This quilt depicts the real cottage next to the house, built in 1925 and where Bev played as a young girl.

Her grandchildren play there now!

Larry was the cook and fed me a great spaghetti dinner and hearty breakfast in the morning to get me all fueled up for teaching.

These are photos on Bev's design wall of her and front of quilts that he made.  He is proud of his work and making more, too.
It was such a privilege to stay with them....

...And to teach the great gals of the Washington Star guild.

Here they are gathered around a family crazy quilt that Janet brought in to share.  It's a particularly bright one for the 1880's, we all agreed.

I was humbled and thrilled by the generosity of Janet and Beverly when they gave me fabrics from their stashes from Japan, France, and....the 1930's.

Janet purchases kimono fabric from Ichiro & Yuka Wado of the Kimono Flea Market ICHIROYA in Osaka, Japan.  Janet loves doing business with them and thinks of them like family.  The selection here is a small part of her stash...but enough for me to do a whole is very inspiring silk.

Beverly gave me some authentic charm squares from Provence, France...and...

...a vintage block (pieced on newsprint dated 1947) alongside some reproduction fabric Beverly designed many years ago, from fabrics in her collection.  These I will treasure...

I pretty much floated down Interstate 5 to get home after class....

Then Sunday I met my friend Michele Muska of Simplicity Creative Group at her booth at E.E. Schenck Distributers.  Here we are in front of my quilt, hanging in her booth.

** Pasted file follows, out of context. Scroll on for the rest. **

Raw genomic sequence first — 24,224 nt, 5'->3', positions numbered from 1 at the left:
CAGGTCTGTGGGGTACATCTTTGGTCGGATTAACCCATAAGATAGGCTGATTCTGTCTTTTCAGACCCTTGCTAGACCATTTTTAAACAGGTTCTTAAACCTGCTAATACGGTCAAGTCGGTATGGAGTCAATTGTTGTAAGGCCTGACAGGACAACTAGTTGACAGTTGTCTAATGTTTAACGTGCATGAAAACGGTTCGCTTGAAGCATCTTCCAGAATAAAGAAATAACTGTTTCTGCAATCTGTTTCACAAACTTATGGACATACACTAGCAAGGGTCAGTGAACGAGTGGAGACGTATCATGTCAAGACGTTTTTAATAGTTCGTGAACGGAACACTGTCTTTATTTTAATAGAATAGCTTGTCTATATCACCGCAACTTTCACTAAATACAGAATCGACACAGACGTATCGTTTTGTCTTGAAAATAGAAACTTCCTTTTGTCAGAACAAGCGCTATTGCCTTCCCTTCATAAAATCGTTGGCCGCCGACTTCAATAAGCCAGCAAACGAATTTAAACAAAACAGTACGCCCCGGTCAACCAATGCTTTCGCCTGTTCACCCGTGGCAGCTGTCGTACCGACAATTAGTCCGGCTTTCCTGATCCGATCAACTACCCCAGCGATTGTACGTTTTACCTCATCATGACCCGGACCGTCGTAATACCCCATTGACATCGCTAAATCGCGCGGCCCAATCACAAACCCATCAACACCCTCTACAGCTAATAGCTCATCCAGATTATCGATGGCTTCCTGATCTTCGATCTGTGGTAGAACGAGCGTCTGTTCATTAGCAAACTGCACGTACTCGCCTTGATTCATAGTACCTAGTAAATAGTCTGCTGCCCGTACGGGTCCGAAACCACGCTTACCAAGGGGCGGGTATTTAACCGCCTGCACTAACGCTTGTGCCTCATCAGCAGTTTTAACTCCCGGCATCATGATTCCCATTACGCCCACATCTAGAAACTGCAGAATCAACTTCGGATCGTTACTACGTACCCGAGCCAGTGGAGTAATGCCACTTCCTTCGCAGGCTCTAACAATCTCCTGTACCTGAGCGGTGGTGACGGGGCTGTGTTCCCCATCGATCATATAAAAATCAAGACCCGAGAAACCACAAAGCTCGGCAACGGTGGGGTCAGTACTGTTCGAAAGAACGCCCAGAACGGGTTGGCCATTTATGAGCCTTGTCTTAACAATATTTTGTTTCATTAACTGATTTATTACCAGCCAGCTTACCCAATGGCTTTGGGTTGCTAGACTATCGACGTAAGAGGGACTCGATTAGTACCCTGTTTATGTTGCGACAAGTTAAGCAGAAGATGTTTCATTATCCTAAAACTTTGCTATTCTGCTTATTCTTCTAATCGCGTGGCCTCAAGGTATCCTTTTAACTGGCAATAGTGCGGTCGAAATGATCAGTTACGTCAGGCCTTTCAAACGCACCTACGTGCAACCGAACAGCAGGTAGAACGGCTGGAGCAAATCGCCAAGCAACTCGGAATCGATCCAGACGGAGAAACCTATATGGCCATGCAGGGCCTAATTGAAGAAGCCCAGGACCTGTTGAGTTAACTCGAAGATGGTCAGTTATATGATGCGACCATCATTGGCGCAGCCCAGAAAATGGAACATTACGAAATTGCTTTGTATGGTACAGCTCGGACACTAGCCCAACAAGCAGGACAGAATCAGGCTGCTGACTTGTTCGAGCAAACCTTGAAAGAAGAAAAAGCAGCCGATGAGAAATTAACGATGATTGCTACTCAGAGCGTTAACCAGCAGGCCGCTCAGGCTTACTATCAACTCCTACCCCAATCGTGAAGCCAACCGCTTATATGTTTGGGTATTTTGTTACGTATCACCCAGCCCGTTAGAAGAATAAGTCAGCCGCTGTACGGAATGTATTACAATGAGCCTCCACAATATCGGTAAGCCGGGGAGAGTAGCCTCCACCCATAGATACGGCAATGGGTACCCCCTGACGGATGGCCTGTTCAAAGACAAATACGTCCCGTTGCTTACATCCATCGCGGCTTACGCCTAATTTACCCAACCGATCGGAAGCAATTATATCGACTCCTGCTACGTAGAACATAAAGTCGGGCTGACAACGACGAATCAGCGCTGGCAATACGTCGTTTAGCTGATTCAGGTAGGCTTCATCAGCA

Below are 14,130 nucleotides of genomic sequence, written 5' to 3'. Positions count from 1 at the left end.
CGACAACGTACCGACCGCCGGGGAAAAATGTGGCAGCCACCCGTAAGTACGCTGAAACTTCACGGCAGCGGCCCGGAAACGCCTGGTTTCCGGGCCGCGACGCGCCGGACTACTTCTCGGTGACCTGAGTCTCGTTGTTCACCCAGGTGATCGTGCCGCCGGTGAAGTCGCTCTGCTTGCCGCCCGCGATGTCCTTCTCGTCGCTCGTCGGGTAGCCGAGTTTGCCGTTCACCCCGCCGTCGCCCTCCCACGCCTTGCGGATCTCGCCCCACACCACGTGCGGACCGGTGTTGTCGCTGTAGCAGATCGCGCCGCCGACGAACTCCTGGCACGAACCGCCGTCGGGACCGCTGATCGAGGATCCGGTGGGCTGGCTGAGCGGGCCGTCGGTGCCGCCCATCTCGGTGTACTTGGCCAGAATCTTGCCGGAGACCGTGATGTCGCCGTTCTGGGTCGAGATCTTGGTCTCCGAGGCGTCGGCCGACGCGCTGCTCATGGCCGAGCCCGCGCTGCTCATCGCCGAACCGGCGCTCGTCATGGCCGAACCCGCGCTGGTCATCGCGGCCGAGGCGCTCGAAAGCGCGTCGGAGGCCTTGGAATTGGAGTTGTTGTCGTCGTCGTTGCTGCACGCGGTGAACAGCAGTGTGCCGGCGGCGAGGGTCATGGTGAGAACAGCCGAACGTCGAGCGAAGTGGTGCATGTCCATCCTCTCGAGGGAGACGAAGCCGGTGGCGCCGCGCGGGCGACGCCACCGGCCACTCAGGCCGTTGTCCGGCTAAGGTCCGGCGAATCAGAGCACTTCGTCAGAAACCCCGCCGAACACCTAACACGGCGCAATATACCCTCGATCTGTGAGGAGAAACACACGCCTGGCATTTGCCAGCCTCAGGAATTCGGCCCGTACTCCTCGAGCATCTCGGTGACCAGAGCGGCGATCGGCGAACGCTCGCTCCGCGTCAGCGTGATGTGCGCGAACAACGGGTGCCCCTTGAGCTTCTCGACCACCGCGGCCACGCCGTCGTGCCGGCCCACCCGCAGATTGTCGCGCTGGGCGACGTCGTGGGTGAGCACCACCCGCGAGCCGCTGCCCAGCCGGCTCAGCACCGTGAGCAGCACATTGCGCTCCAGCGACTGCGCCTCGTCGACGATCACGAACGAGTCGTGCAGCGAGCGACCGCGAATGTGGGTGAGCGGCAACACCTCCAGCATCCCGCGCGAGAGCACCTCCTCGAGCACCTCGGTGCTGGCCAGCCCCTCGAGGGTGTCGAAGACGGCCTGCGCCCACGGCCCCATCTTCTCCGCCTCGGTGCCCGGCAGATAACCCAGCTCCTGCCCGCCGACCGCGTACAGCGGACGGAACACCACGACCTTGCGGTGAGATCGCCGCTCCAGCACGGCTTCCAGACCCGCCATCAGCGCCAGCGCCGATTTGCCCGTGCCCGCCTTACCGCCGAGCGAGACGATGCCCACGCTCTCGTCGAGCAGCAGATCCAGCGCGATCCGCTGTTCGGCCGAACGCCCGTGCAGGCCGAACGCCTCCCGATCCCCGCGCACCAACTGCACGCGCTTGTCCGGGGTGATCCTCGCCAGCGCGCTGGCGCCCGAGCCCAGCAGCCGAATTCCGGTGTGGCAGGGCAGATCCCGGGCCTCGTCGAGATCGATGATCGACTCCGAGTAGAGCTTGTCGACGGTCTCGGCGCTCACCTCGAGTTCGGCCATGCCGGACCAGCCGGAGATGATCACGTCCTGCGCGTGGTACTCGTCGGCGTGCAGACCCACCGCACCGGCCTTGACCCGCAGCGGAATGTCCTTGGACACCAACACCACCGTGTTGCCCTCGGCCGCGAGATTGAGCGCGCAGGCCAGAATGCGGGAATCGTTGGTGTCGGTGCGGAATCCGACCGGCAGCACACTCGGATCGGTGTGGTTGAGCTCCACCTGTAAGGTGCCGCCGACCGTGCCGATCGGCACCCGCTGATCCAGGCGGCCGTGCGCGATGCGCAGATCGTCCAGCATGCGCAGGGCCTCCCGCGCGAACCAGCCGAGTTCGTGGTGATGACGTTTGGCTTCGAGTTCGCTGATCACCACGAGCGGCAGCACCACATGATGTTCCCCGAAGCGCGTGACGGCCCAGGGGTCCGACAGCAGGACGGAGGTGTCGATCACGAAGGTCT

She is a very talented designer. Watch for her project on the cover of Knit Simple magazine next month!

Obviously I have been richly fed in many ways over the last ten days.  I have a lot to digest.
I'm grateful to everyone...and send my love and thanks to them all.


kerrykatiecakes2 said...

What a wonderful trip it sounds like you had Allie! Glad you enjoyed yourself!

Debra Dixon said...

Gracious! What a time you've had!

Judy said...

It sounds like you had a grand time, with wonderful scenery and nice visits with friends!

FredaB said...

Hi Allie

It is wonderful to be able to do what you love and teach it to others while having a great time. Such wonderful friends you are making along the way.

I remember meeting Rachel Clark in the past and it had something to do with a wonderful coat she made but I just can't remember when or where - except it was gorgeous.



Marty52 said...

That cottage is soooo cool... so much organization and space to create. Lovely.

melanie b mcfarland said...

Hi Allie,
it was a delight to meet you at Road to CA in January & see your deliciously rich quilts. Our exhibits were hung and we had time to visit. Good to hear you are taking it on the road and teaching. Loved the cozy cottage story and the class details and photos. So much history in quilts!
Best wishes,

Vivian Helena said...

Hi Allie, Please check out my blog for you Liebster Award, would love it if you would pass it on.
Thank you so much for sharing your talents.. you seem to be on whirl wind tours. Love reading about your beautiful creations and how you are now traveling all over and sharing your art. hugs, vivian

Judy S. said...

Welcome home, Allie! It sounds like you've been really busy and accomplishing a whole lot. Have you had snow at your place? We woke up to a dusting again today. What happened to spring?

Rian said...

What a fun, fun post. It sure looks like you are having a great time. You rock! Thanks for sharing.

NickiLee said...

Allie, As one of the lucky ones to be one of your students last year, I envy those who were with you this time. It looks like ya'll had a blast! I can't wait for the day I'm close enough to take another class with you - you Rock girl!!!!

Suzanne Kistler said...

How wonderful to travel doing what you love!!

I, too, enjoyed meeting you in the flesh at Road - you were stitching in the foyer, waiting for Stevii. I had stepped out of the judging area.

One of these days we'll lure you to the Central least that's one of my goals!!